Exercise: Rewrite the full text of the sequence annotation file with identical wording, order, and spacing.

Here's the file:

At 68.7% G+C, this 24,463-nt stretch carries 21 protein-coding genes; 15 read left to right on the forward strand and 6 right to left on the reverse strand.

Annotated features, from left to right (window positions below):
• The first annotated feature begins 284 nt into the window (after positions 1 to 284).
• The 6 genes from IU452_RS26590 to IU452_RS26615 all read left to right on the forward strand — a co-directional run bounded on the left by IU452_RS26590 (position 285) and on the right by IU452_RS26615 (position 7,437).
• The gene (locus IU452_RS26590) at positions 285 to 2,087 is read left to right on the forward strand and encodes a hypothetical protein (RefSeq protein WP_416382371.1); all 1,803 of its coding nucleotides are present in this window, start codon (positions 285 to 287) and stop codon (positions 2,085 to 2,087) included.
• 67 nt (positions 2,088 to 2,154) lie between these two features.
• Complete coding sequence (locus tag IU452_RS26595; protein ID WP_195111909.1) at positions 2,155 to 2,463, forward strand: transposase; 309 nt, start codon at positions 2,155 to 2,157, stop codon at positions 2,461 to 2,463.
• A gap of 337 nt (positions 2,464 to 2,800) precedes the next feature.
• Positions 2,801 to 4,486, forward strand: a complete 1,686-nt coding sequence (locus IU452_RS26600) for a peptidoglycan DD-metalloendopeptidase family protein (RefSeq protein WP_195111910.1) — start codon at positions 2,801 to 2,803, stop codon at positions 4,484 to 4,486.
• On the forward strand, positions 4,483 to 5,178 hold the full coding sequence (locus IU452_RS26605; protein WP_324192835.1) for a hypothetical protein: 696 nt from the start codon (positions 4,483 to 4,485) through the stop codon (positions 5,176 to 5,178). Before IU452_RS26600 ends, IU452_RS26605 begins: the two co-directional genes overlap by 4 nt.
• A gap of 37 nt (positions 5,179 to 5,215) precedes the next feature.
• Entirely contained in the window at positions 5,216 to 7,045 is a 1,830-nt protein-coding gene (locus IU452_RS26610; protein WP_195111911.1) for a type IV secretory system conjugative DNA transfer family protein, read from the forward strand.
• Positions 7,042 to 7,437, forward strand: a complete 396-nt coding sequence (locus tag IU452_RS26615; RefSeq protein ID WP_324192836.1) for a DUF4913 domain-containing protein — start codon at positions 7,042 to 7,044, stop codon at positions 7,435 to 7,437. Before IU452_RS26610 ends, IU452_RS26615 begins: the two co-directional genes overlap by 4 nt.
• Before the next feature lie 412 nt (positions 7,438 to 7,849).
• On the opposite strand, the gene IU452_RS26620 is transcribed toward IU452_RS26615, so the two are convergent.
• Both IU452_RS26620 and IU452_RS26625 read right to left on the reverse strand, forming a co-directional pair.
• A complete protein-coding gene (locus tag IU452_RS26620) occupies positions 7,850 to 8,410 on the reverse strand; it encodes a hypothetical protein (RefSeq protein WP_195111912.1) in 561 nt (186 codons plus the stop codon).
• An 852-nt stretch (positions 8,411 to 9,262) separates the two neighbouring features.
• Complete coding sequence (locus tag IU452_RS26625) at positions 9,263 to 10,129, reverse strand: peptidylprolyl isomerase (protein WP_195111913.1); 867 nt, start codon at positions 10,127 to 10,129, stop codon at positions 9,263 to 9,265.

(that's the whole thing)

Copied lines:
At 68.7% G+C, this 24,463-nt stretch carries 21 protein-coding genes; 15 read left to right on the forward strand and 6 right to left on the reverse strand.

Annotated features, from left to right (window positions below):
• The first annotated feature begins 284 nt into the window (after positions 1 to 284).
• The 6 genes from IU452_RS26590 to IU452_RS26615 all read left to right on the forward strand — a co-directional run bounded on the left by IU452_RS26590 (position 285) and on the right by IU452_RS26615 (position 7,437).
• The gene (locus IU452_RS26590) at positions 285 to 2,087 is read left to right on the forward strand and encodes a hypothetical protein (RefSeq protein WP_416382371.1); all 1,803 of its coding nucleotides are present in this window, start codon (positions 285 to 287) and stop codon (positions 2,085 to 2,087) included.
• 67 nt (positions 2,088 to 2,154) lie between these two features.
• Complete coding sequence (locus tag IU452_RS26595; protein ID WP_195111909.1) at positions 2,155 to 2,463, forward strand: transposase; 309 nt, start codon at positions 2,155 to 2,157, stop codon at positions 2,461 to 2,463.
• A gap of 337 nt (positions 2,464 to 2,800) precedes the next feature.
• Positions 2,801 to 4,486, forward strand: a complete 1,686-nt coding sequence (locus IU452_RS26600) for a peptidoglycan DD-metalloendopeptidase family protein (RefSeq protein WP_195111910.1) — start codon at positions 2,801 to 2,803, stop codon at positions 4,484 to 4,486.
• On the forward strand, positions 4,483 to 5,178 hold the full coding sequence (locus IU452_RS26605; protein WP_324192835.1) for a hypothetical protein: 696 nt from the start codon (positions 4,483 to 4,485) through the stop codon (positions 5,176 to 5,178). Before IU452_RS26600 ends, IU452_RS26605 begins: the two co-directional genes overlap by 4 nt.
• A gap of 37 nt (positions 5,179 to 5,215) precedes the next feature.
• Entirely contained in the window at positions 5,216 to 7,045 is a 1,830-nt protein-coding gene (locus IU452_RS26610; protein WP_195111911.1) for a type IV secretory system conjugative DNA transfer family protein, read from the forward strand.
• Positions 7,042 to 7,437, forward strand: a complete 396-nt coding sequence (locus tag IU452_RS26615; RefSeq protein ID WP_324192836.1) for a DUF4913 domain-containing protein — start codon at positions 7,042 to 7,044, stop codon at positions 7,435 to 7,437. Before IU452_RS26610 ends, IU452_RS26615 begins: the two co-directional genes overlap by 4 nt.
• Before the next feature lie 412 nt (positions 7,438 to 7,849).
• On the opposite strand, the gene IU452_RS26620 is transcribed toward IU452_RS26615, so the two are convergent.
• Both IU452_RS26620 and IU452_RS26625 read right to left on the reverse strand, forming a co-directional pair.
• A complete protein-coding gene (locus tag IU452_RS26620) occupies positions 7,850 to 8,410 on the reverse strand; it encodes a hypothetical protein (RefSeq protein WP_195111912.1) in 561 nt (186 codons plus the stop codon).
• An 852-nt stretch (positions 8,411 to 9,262) separates the two neighbouring features.
• Complete coding sequence (locus tag IU452_RS26625) at positions 9,263 to 10,129, reverse strand: peptidylprolyl isomerase (protein WP_195111913.1); 867 nt, start codon at positions 10,127 to 10,129, stop codon at positions 9,263 to 9,265.